OK, first off this data is at least three years old, but I still think it’s fascinating.
I ran across it at Web Pages That Suck (I looked for a permalink, but couldn’t find one. Look for "When Simple Design Doesn’t Work"). It’s a PDF of an Amazon.com presentation from 2004 that discusses, among other things, Amazon’s A/B testing.
There’s some great examples starting on page 14 showing differences in their top navigation tabs, a scaled tab that never was, and, the most interesting part for me, a look at simpler pages vs. more crowded pages.
Now, if you believe the current Web 2.0 trends, which I like from a design standpoint, you’d think more "white space" and less crowding would be more attractive and, hence, more profitable.
Well, it turns out that for a retailer like Amazon with lots to browse and recommend, more is better. Cart adds were down and abandonment was up.
Amazon is well known for leaving nothing to chance, and letting the numbers speak for themselves, so, looking back at my own redesign, I’m really glad I looked closely at how they organized their home page.
I’d love to do some intensive A/B testing when time and budget allows. Not only would it yield some interesting results, I think it’d just plain be a lot of fun.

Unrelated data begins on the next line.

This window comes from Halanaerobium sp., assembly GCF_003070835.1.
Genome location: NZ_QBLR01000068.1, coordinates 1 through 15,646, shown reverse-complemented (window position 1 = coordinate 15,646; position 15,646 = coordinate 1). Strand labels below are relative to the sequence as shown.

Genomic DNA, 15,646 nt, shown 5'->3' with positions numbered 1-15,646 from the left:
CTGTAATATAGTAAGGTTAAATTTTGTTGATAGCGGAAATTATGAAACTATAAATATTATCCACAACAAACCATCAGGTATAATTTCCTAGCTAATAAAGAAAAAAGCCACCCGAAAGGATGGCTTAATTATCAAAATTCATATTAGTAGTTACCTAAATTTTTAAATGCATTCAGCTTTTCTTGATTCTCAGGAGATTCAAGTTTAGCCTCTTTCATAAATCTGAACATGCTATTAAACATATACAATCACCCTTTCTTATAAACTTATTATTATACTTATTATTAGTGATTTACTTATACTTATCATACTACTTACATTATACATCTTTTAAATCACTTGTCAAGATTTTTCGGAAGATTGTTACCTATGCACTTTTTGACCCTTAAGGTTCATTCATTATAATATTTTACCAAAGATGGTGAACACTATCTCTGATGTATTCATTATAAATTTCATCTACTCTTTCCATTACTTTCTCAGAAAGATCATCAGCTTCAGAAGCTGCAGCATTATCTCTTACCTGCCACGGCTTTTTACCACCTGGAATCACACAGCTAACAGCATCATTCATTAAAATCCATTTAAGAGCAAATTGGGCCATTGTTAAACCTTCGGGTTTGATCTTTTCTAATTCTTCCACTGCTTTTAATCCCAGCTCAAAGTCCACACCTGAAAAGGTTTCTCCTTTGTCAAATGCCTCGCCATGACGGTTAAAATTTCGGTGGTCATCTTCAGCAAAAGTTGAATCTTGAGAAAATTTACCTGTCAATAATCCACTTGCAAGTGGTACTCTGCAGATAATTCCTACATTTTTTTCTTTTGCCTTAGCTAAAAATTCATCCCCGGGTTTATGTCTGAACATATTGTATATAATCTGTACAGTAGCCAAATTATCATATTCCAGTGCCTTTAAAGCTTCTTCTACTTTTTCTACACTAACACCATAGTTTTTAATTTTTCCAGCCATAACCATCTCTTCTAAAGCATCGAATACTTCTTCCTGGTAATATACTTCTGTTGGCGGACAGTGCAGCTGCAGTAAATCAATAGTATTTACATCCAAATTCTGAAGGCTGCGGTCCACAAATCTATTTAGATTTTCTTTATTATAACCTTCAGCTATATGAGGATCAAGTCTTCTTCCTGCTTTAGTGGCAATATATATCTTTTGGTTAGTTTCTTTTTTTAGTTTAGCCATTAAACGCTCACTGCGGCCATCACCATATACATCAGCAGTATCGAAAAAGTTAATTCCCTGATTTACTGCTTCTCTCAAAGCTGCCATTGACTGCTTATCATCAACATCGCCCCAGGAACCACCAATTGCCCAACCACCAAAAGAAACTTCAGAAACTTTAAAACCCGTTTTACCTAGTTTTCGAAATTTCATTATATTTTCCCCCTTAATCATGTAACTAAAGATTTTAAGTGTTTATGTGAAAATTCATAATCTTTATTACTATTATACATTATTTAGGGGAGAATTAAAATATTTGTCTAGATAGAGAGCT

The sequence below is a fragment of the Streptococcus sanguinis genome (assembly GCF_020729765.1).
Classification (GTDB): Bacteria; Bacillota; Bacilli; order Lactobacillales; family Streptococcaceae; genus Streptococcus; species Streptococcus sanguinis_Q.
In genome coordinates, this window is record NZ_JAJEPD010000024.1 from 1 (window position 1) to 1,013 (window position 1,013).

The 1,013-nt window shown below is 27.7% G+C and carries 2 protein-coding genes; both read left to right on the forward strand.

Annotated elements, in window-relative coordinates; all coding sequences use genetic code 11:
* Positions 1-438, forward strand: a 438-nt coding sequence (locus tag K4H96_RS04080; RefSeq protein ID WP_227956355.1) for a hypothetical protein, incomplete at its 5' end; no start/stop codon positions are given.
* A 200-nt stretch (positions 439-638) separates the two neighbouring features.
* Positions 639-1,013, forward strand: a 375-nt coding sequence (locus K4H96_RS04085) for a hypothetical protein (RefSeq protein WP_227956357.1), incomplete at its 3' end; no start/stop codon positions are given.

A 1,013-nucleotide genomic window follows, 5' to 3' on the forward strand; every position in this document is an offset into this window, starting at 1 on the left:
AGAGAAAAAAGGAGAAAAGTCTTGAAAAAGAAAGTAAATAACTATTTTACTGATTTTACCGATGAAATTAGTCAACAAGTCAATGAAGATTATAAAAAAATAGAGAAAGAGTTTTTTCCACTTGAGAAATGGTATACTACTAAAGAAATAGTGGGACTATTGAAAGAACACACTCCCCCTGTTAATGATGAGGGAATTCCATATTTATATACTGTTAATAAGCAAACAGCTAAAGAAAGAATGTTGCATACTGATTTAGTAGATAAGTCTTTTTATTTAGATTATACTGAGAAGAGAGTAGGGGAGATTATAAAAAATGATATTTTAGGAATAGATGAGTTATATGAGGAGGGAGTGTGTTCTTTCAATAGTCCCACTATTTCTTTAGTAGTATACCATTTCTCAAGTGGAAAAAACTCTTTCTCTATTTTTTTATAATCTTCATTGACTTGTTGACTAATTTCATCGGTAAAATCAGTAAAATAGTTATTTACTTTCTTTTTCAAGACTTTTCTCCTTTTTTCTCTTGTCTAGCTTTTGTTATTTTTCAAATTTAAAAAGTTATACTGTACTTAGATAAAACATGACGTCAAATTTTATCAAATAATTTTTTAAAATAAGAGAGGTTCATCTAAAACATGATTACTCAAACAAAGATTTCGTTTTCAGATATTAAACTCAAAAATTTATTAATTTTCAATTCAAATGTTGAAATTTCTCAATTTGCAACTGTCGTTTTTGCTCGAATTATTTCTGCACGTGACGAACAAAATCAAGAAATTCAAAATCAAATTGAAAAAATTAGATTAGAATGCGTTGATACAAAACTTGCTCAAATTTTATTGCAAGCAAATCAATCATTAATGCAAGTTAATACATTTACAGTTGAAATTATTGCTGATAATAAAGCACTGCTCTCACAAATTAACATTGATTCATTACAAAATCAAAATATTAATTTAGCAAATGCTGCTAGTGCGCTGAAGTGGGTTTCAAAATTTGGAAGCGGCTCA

Anyway, check it out. It’s pretty fascinating.
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2 thoughts on “Amazon’s Emetrics Don’t Suck”
One of the times when I was young and thought maybe I was in the wrong field I went to work for a variety store as an Asst. Mgr.
The previous manager had been fired and his replacement hadn't arrived yet. On my own with my advertising training I decided to revamp the displays. When the new manager arrived he informed me that we weren't Macy's. The windows were cluttered back up.
He looked around to see what wasn't moving heaped a dozen or more items on a table all mixed together, stuck a special sign on it but didn't change any prices. People gathered around that table digging for treasure. Most of those slow items were gone in 24 hours. different strokes for different buyers.
I'm a big fan of organized clutter.
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